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Active ingredients: trimethoprim
What it is used for
This product accepted for registration as 'currently supplied' at the time of commencement of the Act. Conditions varied as approved in the letter of 6 April 1992 from Dr H. Arora. Indicated for the treatmenet of acute urinary tract infections caused by sensitive organisms.
How to take it
You should seek medical advice in relation to medicines and use only as directed by a healthcare professional.
- The way to take this medicine: Oral
- Store below 30 degrees Celsius
- Protect from Light
- Protect from Moisture
- Shelf lifetime is 2 Years.
Always read the label. If symptoms persist see your healthcare professional.
A biconvex, round white tablet embossed "TRIPRIM" and scored on the upper face. Bottom face plain.
Images are the copyright of the Pharmacy Guild of Australia
Do I need a prescription?
This medicine is available from a pharmacist and requires a prescription. It is
Is this medicine subsidised?
This medicine was verified as being available on the PBS (Pharmaceutical Benefits Scheme) on November 1, 2018. To learn more about this subsidy, visit the Pharmaceutical Benefits Scheme (PBS) website.
Pregnant or planning a pregnancy?
For the active ingredient trimethoprim
You should seek advice from your doctor or pharmacist about taking this medicine. They can help you balance the risks and the benefits of this medicine during pregnancy.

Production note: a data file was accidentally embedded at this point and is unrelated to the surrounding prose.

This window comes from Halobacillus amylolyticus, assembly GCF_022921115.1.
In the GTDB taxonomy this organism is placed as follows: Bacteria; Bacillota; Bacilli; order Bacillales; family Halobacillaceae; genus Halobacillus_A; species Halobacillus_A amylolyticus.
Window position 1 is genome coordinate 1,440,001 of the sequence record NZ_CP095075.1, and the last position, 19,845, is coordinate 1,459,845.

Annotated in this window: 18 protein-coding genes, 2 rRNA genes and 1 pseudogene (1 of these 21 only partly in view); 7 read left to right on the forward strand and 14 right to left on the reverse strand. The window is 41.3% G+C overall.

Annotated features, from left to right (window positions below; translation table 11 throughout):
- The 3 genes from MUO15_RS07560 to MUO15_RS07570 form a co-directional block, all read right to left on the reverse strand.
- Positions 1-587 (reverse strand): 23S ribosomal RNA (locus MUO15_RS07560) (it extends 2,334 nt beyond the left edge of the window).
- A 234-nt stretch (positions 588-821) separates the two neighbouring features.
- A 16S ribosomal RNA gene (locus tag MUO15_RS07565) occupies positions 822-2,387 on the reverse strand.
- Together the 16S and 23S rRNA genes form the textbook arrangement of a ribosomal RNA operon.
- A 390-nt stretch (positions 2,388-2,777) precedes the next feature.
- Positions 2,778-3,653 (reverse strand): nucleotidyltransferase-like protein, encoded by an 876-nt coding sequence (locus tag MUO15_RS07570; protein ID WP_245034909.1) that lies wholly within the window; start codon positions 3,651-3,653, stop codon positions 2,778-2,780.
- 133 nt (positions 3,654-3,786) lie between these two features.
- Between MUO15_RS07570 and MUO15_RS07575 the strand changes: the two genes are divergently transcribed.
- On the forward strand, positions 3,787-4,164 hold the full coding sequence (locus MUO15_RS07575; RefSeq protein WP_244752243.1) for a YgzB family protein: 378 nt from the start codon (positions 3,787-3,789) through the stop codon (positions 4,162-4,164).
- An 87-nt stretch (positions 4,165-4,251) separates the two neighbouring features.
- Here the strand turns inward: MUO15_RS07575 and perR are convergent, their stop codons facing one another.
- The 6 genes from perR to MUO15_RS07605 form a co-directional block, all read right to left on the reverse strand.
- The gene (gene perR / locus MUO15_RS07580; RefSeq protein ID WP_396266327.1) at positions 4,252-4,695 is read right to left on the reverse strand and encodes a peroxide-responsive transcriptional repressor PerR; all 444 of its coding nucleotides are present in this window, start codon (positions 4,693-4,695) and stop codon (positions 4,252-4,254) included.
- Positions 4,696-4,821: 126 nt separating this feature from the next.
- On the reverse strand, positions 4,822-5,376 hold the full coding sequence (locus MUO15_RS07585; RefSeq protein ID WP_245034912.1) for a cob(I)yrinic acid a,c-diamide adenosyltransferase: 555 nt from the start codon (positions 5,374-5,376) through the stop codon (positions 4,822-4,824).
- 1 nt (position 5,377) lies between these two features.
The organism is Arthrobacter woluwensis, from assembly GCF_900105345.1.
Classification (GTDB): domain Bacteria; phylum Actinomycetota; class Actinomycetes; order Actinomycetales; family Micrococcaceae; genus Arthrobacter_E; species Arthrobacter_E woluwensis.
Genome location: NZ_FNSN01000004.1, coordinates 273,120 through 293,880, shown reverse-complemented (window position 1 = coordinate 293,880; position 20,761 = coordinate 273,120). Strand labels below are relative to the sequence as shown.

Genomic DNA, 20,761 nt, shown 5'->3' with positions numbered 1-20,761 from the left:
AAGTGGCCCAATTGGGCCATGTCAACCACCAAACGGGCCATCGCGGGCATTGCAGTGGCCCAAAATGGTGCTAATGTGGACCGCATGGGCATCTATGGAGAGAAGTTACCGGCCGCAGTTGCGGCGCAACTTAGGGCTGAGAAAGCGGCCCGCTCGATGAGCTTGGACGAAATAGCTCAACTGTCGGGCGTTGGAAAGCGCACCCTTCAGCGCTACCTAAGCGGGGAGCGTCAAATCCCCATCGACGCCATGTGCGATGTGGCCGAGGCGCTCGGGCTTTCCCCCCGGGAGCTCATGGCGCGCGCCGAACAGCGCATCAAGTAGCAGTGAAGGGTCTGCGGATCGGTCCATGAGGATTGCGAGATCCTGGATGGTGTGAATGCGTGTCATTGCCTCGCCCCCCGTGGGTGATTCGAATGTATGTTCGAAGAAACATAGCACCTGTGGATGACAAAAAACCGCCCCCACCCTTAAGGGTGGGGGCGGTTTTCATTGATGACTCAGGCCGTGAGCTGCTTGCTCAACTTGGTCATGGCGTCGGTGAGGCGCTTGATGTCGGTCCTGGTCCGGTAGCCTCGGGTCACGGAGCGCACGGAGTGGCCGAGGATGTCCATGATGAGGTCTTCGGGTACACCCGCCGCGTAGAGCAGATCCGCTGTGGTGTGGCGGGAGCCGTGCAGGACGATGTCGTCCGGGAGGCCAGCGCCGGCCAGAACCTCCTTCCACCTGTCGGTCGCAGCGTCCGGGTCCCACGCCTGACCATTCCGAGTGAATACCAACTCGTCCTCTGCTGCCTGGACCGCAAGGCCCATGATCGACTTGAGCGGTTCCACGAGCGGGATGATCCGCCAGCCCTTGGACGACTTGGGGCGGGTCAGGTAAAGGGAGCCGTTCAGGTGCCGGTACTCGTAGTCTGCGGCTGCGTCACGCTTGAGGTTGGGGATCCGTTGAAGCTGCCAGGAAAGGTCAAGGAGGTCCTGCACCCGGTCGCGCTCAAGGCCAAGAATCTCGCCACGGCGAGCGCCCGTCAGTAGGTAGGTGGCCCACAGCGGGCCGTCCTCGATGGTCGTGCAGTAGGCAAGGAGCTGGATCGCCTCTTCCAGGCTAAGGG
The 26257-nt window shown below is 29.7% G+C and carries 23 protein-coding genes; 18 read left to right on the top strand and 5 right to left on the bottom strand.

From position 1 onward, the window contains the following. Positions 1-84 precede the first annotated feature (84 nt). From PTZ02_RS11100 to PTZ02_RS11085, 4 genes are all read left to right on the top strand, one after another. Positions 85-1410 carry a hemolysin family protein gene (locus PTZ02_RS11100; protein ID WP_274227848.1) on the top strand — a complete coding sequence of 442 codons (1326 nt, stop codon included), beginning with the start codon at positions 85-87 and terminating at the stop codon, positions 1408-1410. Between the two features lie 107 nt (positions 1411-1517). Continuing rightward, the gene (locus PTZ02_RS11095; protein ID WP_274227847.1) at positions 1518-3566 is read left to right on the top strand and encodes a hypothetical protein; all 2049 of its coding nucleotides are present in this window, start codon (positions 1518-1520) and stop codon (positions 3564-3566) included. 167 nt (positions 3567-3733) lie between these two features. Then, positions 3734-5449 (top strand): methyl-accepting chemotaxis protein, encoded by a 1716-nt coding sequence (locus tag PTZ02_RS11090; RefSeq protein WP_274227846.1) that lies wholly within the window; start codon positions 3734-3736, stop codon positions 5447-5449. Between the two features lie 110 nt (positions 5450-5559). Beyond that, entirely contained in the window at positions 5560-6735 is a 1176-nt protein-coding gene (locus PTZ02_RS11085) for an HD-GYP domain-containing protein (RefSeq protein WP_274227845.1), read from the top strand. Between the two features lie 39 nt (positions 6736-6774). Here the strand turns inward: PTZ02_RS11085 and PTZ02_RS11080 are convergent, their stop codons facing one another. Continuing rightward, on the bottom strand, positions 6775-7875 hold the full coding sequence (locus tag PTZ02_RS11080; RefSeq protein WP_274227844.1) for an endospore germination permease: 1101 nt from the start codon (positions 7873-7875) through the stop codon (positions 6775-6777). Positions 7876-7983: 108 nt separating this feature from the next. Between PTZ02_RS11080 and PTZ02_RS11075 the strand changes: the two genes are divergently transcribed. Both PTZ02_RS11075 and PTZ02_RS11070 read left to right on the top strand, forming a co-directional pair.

For side effects, taking other medicines and more
Download consumer medicine information leaflet (pdf) from the Therapeutic Goods Administration (TGA) website
Reporting side effects
You can help ensure medicines are safe by reporting the side effects you experience.
You can report side effects to your doctor, or directly at www.tga.gov.au/reporting-problems
Triprim Tablets - myDr.com.au
Triprim Tablets - Consumer Medicines Information leaflets of prescription and over-the-counter medicines
Read more on myDr – Consumer Medicine Information website
Sulfonamide antibiotic allergy - Australasian Society of Clinical Immunology and Allergy (ASCIA)
Sulfonamide antibiotics can cause allergic reactions, ranging from mild rash to severe blistering rash through to anaphylaxis, the most dangerous type of allergic reaction.
Read more on ASCIA – Australasian Society of Clinical Immunology and Allergy website